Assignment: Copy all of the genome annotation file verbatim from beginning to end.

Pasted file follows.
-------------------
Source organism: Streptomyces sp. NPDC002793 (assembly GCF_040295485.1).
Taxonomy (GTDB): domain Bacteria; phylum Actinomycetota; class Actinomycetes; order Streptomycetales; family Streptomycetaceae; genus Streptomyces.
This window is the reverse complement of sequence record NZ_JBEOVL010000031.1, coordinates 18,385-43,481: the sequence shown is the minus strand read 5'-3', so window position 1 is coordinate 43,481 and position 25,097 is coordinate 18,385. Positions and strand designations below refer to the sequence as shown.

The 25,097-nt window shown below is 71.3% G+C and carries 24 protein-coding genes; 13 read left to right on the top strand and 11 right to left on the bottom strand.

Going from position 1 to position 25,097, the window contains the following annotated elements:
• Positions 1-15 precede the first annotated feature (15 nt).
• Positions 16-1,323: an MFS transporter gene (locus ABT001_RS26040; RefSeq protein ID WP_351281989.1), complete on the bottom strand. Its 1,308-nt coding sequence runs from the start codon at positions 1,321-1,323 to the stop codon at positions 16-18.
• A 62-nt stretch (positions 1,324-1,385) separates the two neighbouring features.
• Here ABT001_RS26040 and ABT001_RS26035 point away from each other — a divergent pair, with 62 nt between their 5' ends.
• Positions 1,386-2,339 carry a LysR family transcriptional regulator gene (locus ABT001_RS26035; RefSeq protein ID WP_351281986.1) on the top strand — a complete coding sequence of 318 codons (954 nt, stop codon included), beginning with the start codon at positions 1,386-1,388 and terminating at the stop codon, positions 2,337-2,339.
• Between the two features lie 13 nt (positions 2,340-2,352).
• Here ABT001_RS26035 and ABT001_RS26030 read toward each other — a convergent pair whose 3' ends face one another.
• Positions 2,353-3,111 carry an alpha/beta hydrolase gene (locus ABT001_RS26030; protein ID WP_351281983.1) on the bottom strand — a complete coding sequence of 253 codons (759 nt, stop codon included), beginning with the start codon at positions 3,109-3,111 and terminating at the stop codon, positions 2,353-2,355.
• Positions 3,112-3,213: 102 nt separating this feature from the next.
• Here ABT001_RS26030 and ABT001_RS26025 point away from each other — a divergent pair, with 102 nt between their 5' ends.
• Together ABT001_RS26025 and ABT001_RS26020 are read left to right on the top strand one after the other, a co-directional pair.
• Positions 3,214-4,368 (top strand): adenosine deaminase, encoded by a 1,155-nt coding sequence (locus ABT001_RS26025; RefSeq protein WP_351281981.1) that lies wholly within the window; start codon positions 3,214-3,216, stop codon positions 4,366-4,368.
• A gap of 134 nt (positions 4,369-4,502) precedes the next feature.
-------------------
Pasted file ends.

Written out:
Source organism: Streptomyces sp. NPDC002793 (assembly GCF_040295485.1).
Taxonomy (GTDB): domain Bacteria; phylum Actinomycetota; class Actinomycetes; order Streptomycetales; family Streptomycetaceae; genus Streptomyces.
This window is the reverse complement of sequence record NZ_JBEOVL010000031.1, coordinates 18,385-43,481: the sequence shown is the minus strand read 5'-3', so window position 1 is coordinate 43,481 and position 25,097 is coordinate 18,385. Positions and strand designations below refer to the sequence as shown.

The 25,097-nt window shown below is 71.3% G+C and carries 24 protein-coding genes; 13 read left to right on the top strand and 11 right to left on the bottom strand.

Going from position 1 to position 25,097, the window contains the following annotated elements:
• Positions 1-15 precede the first annotated feature (15 nt).
• Positions 16-1,323: an MFS transporter gene (locus ABT001_RS26040; RefSeq protein ID WP_351281989.1), complete on the bottom strand. Its 1,308-nt coding sequence runs from the start codon at positions 1,321-1,323 to the stop codon at positions 16-18.
• A 62-nt stretch (positions 1,324-1,385) separates the two neighbouring features.
• Here ABT001_RS26040 and ABT001_RS26035 point away from each other — a divergent pair, with 62 nt between their 5' ends.
• Positions 1,386-2,339 carry a LysR family transcriptional regulator gene (locus ABT001_RS26035; RefSeq protein ID WP_351281986.1) on the top strand — a complete coding sequence of 318 codons (954 nt, stop codon included), beginning with the start codon at positions 1,386-1,388 and terminating at the stop codon, positions 2,337-2,339.
• Between the two features lie 13 nt (positions 2,340-2,352).
• Here ABT001_RS26035 and ABT001_RS26030 read toward each other — a convergent pair whose 3' ends face one another.
• Positions 2,353-3,111 carry an alpha/beta hydrolase gene (locus ABT001_RS26030; protein ID WP_351281983.1) on the bottom strand — a complete coding sequence of 253 codons (759 nt, stop codon included), beginning with the start codon at positions 3,109-3,111 and terminating at the stop codon, positions 2,353-2,355.
• Positions 3,112-3,213: 102 nt separating this feature from the next.
• Here ABT001_RS26030 and ABT001_RS26025 point away from each other — a divergent pair, with 102 nt between their 5' ends.
• Together ABT001_RS26025 and ABT001_RS26020 are read left to right on the top strand one after the other, a co-directional pair.
• Positions 3,214-4,368 (top strand): adenosine deaminase, encoded by a 1,155-nt coding sequence (locus ABT001_RS26025; RefSeq protein WP_351281981.1) that lies wholly within the window; start codon positions 3,214-3,216, stop codon positions 4,366-4,368.
• A gap of 134 nt (positions 4,369-4,502) precedes the next feature.